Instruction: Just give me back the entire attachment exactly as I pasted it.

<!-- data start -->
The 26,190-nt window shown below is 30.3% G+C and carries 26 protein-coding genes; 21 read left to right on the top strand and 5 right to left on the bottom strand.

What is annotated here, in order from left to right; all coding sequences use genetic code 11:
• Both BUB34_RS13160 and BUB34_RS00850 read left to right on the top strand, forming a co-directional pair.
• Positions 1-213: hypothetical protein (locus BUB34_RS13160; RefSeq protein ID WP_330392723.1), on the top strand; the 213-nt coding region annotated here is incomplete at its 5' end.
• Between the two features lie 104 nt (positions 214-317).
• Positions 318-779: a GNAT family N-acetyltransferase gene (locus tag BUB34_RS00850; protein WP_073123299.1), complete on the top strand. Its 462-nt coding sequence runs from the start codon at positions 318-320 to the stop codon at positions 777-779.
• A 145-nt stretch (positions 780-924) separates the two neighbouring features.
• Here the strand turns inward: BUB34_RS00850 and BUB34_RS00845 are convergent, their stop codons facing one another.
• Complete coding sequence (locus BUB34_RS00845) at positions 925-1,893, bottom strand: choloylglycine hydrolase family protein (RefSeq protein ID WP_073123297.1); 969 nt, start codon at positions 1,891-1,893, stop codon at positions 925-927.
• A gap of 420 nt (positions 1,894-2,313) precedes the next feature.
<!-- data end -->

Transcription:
The 26,190-nt window shown below is 30.3% G+C and carries 26 protein-coding genes; 21 read left to right on the top strand and 5 right to left on the bottom strand.

What is annotated here, in order from left to right; all coding sequences use genetic code 11:
• Both BUB34_RS13160 and BUB34_RS00850 read left to right on the top strand, forming a co-directional pair.
• Positions 1-213: hypothetical protein (locus BUB34_RS13160; RefSeq protein ID WP_330392723.1), on the top strand; the 213-nt coding region annotated here is incomplete at its 5' end.
• Between the two features lie 104 nt (positions 214-317).
• Positions 318-779: a GNAT family N-acetyltransferase gene (locus tag BUB34_RS00850; protein WP_073123299.1), complete on the top strand. Its 462-nt coding sequence runs from the start codon at positions 318-320 to the stop codon at positions 777-779.
• A 145-nt stretch (positions 780-924) separates the two neighbouring features.
• Here the strand turns inward: BUB34_RS00850 and BUB34_RS00845 are convergent, their stop codons facing one another.
• Complete coding sequence (locus BUB34_RS00845) at positions 925-1,893, bottom strand: choloylglycine hydrolase family protein (RefSeq protein ID WP_073123297.1); 969 nt, start codon at positions 1,891-1,893, stop codon at positions 925-927.
• A gap of 420 nt (positions 1,894-2,313) precedes the next feature.